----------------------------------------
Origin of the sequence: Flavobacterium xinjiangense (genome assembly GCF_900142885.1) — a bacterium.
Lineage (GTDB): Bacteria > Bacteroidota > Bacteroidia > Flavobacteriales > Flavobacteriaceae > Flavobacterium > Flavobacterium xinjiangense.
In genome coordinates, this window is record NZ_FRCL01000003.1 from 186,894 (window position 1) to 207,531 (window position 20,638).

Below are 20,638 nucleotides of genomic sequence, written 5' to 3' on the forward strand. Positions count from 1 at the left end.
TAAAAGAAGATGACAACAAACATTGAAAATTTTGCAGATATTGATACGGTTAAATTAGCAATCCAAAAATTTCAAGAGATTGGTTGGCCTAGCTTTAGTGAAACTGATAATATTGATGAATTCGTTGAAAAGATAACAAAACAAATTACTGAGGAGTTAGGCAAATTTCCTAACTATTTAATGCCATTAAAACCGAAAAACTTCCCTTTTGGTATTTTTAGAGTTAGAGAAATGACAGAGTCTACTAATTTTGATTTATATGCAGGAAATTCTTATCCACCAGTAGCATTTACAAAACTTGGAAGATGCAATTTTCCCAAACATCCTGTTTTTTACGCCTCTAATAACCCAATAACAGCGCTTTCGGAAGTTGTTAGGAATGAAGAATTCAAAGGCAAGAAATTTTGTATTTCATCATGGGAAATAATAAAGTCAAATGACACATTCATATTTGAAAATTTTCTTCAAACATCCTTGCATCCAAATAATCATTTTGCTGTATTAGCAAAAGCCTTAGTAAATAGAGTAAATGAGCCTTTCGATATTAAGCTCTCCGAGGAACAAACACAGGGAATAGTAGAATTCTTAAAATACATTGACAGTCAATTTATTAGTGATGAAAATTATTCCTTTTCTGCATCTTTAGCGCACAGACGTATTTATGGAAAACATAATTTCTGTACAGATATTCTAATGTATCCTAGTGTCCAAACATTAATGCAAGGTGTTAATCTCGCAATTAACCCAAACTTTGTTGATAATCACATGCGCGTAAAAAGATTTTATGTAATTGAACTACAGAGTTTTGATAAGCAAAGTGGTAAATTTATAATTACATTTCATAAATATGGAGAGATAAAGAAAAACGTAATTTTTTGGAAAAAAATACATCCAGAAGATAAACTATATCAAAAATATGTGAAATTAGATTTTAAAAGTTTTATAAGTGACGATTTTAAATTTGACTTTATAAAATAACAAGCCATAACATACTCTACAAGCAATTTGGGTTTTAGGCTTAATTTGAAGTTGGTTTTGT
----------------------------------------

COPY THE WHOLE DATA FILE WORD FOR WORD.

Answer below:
Origin of the sequence: Flavobacterium xinjiangense (genome assembly GCF_900142885.1) — a bacterium.
Lineage (GTDB): Bacteria > Bacteroidota > Bacteroidia > Flavobacteriales > Flavobacteriaceae > Flavobacterium > Flavobacterium xinjiangense.
In genome coordinates, this window is record NZ_FRCL01000003.1 from 186,894 (window position 1) to 207,531 (window position 20,638).

Below are 20,638 nucleotides of genomic sequence, written 5' to 3' on the forward strand. Positions count from 1 at the left end.
TAAAAGAAGATGACAACAAACATTGAAAATTTTGCAGATATTGATACGGTTAAATTAGCAATCCAAAAATTTCAAGAGATTGGTTGGCCTAGCTTTAGTGAAACTGATAATATTGATGAATTCGTTGAAAAGATAACAAAACAAATTACTGAGGAGTTAGGCAAATTTCCTAACTATTTAATGCCATTAAAACCGAAAAACTTCCCTTTTGGTATTTTTAGAGTTAGAGAAATGACAGAGTCTACTAATTTTGATTTATATGCAGGAAATTCTTATCCACCAGTAGCATTTACAAAACTTGGAAGATGCAATTTTCCCAAACATCCTGTTTTTTACGCCTCTAATAACCCAATAACAGCGCTTTCGGAAGTTGTTAGGAATGAAGAATTCAAAGGCAAGAAATTTTGTATTTCATCATGGGAAATAATAAAGTCAAATGACACATTCATATTTGAAAATTTTCTTCAAACATCCTTGCATCCAAATAATCATTTTGCTGTATTAGCAAAAGCCTTAGTAAATAGAGTAAATGAGCCTTTCGATATTAAGCTCTCCGAGGAACAAACACAGGGAATAGTAGAATTCTTAAAATACATTGACAGTCAATTTATTAGTGATGAAAATTATTCCTTTTCTGCATCTTTAGCGCACAGACGTATTTATGGAAAACATAATTTCTGTACAGATATTCTAATGTATCCTAGTGTCCAAACATTAATGCAAGGTGTTAATCTCGCAATTAACCCAAACTTTGTTGATAATCACATGCGCGTAAAAAGATTTTATGTAATTGAACTACAGAGTTTTGATAAGCAAAGTGGTAAATTTATAATTACATTTCATAAATATGGAGAGATAAAGAAAAACGTAATTTTTTGGAAAAAAATACATCCAGAAGATAAACTATATCAAAAATATGTGAAATTAGATTTTAAAAGTTTTATAAGTGACGATTTTAAATTTGACTTTATAAAATAACAAGCCATAACATACTCTACAAGCAATTTGGGTTTTAGGCTTAATTTGAAGTTGGTTTTGT